The kinds of works covered by copyright are listed in Section 102 of the Copyright Act. In order for a work to be covered by copyright, it must be an original work of authorship fixed in a tangible medium of expression. (See the detailed explanations below.)
There are several types of works that can be protected, including:
- Literary works
- Musical works, including any accompanying words
- Dramatic works, including any accompanying music
- Pantomimes and choreography
- Pictorial, graphic, and sculptural works
- Motion pictures and other audiovisual works
- Sound recordings
- Architectural works
In addition to these, new formats such as email, software, video games, and digital works including web pages and online images have all been determined to have copyright protection.
Definition: Original Work of Authorship
In copyright law, originality means that a work is independently created and possesses at least a minimum amount of creativity. For example, an alphabetized list of names and phone numbers would not receive copyright protection because it required no creativity to produce.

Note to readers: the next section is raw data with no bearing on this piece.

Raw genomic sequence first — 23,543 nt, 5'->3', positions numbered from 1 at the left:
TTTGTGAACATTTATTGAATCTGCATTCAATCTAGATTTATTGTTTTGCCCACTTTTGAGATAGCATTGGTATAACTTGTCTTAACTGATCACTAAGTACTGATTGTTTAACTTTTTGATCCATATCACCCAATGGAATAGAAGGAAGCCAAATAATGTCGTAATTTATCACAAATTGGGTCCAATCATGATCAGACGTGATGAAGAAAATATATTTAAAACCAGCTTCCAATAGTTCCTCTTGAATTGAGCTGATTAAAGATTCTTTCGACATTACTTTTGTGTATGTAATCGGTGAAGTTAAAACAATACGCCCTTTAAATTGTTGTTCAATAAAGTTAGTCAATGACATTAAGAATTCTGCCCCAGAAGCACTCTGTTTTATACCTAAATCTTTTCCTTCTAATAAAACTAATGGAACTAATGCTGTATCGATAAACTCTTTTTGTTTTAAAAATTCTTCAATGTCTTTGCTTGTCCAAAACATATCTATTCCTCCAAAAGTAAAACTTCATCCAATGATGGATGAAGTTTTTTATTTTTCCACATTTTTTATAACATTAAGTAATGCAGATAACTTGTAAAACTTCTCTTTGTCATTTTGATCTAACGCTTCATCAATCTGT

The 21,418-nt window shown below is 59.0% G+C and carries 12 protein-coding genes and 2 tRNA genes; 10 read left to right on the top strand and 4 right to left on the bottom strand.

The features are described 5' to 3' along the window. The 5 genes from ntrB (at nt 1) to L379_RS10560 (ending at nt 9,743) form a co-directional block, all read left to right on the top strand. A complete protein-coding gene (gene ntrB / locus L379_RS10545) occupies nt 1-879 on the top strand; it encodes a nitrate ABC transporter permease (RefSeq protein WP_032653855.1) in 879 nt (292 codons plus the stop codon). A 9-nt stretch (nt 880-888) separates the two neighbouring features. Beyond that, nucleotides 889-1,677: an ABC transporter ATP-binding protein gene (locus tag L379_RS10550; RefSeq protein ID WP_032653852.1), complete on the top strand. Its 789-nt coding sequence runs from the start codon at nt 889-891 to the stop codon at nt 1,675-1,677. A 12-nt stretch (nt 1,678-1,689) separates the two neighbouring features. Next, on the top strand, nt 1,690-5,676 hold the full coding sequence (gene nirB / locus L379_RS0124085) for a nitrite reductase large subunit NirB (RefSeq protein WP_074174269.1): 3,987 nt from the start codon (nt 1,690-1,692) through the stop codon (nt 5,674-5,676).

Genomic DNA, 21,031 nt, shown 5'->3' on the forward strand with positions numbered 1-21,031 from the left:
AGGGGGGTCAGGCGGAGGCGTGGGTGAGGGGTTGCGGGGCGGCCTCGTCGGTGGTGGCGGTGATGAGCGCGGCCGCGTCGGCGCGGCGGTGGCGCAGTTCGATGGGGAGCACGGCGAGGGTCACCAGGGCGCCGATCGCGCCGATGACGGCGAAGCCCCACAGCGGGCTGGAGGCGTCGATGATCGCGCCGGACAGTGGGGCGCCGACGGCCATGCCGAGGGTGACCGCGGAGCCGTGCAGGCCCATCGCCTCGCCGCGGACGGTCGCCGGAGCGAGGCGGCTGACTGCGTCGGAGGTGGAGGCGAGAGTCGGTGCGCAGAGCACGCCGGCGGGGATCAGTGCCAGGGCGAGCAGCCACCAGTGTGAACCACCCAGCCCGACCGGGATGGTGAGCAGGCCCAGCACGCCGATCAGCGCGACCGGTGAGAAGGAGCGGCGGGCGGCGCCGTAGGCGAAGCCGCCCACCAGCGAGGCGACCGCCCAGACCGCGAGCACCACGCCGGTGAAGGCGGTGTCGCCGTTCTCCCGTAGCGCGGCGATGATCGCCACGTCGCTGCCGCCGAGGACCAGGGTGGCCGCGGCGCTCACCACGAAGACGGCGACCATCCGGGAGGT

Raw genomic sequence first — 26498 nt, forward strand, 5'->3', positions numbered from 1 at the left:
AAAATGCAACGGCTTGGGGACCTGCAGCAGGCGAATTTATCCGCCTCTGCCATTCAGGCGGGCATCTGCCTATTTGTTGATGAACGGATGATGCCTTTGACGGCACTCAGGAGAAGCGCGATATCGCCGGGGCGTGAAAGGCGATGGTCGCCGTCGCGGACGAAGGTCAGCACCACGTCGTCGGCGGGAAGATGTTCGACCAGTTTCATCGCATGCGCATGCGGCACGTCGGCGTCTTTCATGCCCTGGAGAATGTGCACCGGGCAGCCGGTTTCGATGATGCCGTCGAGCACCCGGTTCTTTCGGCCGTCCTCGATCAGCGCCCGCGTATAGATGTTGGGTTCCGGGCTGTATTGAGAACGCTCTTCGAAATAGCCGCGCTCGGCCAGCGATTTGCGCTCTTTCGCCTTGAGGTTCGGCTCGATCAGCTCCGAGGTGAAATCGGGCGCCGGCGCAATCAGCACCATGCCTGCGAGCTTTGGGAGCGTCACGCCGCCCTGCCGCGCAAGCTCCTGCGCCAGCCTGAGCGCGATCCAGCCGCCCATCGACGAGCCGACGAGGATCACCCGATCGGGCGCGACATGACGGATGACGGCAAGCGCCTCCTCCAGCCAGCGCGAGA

Definition: Tangible Medium of Expression
For a work to be “fixed in a tangible medium,” it must exist in some perceptible format for more than a transitory duration. For example, a work that is fixed in a tangible medium could be written on paper, saved to a computer hard drive, or recorded on film. An improvised jazz performance that is not recorded would not have copyright protection, because the creative expression of the musician has not been saved in any tangible format.
What ISN’T Covered by Copyright?
Not all works are covered by copyright. Those not covered include:
Works already in the public domain (discussed in detail later in this book)
- Moby Dick
- Shakespeare’s plays
- Beethoven’s works
Works not fixed in a tangible medium
- A song in your head, but not recorded or written down
- Boy meets girl, they fall in love and live happily ever after
- Hero protagonist saves the world with the help of wacky sidekick
- George IV died in 1830
- Copenhagen is the capital of Denmark
Works of the U.S. government produced by government employees
- Federal government reports
- Acts/Bills of Congress
Copyright in Cases of a Work Made for Hire
If you create something as part of your job duties, it is likely a work made for hire. In these cases, the employer is considered the author and rights holder of a work made for hire rather than the employee.
Read the United States Copyright Office’s Works Made for Hire circular for a more nuanced discussion.